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History - 1940 to 1949

1940

Boy Scouts served again at the New York World's Fair at the Golden Gate Exposition in San Francisco. A Boy Scout program for helping in national emergency and government defense programs was adopted. Outstanding events included: troop inventory and roll call, adoption of emergency service corps, and mobilization plans. Membership, December 31, was 1,449,412. Total members to date, 9,558,869.

1941

With the declaration of war, the Government requested Boy Scout service for the distribution of defense bonds and stamp posters; collection of aluminum and wastepaper; defense housing surveys; victory gardens; distributions of air-raid posters; cooperation with the American Red Cross; and, by joint agreement with the Office of Civil and Defense Mobilization, services in three capacities-messengers, assisting emergency medical units, and fire watchers. Waite Phillips made another large gift-land, residence and ranch buildings, livestock, operating ranch equipment-contiguous to Philturn Rockymountain Scoutcamp, bringing total acreage to more than 127,000 acres. The area was renamed Philmont Scout Ranch. He also presented the Philtower Building in Tulsa, Okla., the income from which was to be used for operating and developing the camp. The 31 st annual meeting was held in Washington, D.C. Membership, December 31, was 1,522,302. Total members to date, 10,165,060.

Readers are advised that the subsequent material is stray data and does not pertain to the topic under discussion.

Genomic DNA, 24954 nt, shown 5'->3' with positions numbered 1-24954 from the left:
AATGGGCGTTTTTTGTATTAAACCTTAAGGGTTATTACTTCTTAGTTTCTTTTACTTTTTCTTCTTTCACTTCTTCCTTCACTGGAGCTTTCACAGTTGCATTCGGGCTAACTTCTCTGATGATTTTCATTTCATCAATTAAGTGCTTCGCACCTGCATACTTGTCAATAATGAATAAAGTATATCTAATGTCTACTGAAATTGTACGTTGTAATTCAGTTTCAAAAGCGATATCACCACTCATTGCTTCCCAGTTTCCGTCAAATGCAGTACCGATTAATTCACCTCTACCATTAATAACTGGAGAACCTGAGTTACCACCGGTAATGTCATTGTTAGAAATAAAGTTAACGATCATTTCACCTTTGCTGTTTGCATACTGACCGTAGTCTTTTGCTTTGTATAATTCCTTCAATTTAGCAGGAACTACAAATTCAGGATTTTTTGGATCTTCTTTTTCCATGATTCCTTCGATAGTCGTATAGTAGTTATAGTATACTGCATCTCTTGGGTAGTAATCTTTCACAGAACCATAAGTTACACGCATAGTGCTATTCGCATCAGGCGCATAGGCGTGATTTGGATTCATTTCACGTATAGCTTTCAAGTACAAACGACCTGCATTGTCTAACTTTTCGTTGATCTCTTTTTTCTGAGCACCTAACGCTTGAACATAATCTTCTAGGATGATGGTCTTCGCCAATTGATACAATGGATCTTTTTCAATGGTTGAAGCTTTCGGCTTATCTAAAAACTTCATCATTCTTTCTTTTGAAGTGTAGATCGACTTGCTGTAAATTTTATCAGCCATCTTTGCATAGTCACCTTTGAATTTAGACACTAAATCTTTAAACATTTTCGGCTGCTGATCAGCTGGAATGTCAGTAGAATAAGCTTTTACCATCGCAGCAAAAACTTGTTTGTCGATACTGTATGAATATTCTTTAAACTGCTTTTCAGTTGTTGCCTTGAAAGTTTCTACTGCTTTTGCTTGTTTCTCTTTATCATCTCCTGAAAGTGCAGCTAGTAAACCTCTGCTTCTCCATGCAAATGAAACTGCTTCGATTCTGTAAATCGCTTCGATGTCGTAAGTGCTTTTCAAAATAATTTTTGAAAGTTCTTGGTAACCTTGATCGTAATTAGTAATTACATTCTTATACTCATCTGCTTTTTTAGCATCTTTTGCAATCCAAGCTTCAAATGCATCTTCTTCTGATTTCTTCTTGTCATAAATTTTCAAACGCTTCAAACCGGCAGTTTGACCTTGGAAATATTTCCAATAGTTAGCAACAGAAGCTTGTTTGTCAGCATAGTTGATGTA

1942

Scouts continued in war service. Twenty-eight projects were requested by the government, including: the collection of 30 million pounds of rubber in a 2-week drive; all-out salvage based on the government-issued pamphlet Scrap and How Scouts Collect It; distribution of pledge cards for war bonds and savings stamps; victory gardens; work on farms and in harvest camps; and Government dispatch bearers. The 32d annual meeting was held in Minneapolis-St. Paul. The Air Scouts program for boys 15 years of age and older was developed. Membership, December 31, was 1,553,080. Total members to date, 10,769,041. 

1943

Scouts rendered war service at the request of the government in four general classifications: collections-aid in salvage drives; distribution, as official dispatch bearers for government pamphlets and posters; production; and conservation. The first Silver Antelope Awards were presented for distinguished service to youth within a region. The Pan-American project was developed. Chief Scout Executive James E. West became Chief Scout and Dr. Elbert K. Fretwell was appointed Chief Scout Executive. Dr. George J. Fisher became National Scout Commissioner. Long trousers and the Scout cap were made a part of the official uniform. The 33rd annual meeting was held in New York. Membership, December 31, was 1,613,783. Total members to date, 11,477,483.

1944

The Whole Scout Family was emphasized with stress on the three branches of the Scout program. World brotherhood was emphasized in the continuation of the world jamboree and World Friendship program. The Inter-American Youth Leaders' Training project was inaugurated and students from Latin-American countries, in cooperation with the coordinator of Inter-American affairs, attended the National Training School and toured the eastern United States and Canada. The World Friendship Fund to help restore Scouting in devastated countries was inaugurated. Membership, December 31, was 1,866,356. Total members to date, 12,289,614. 

1945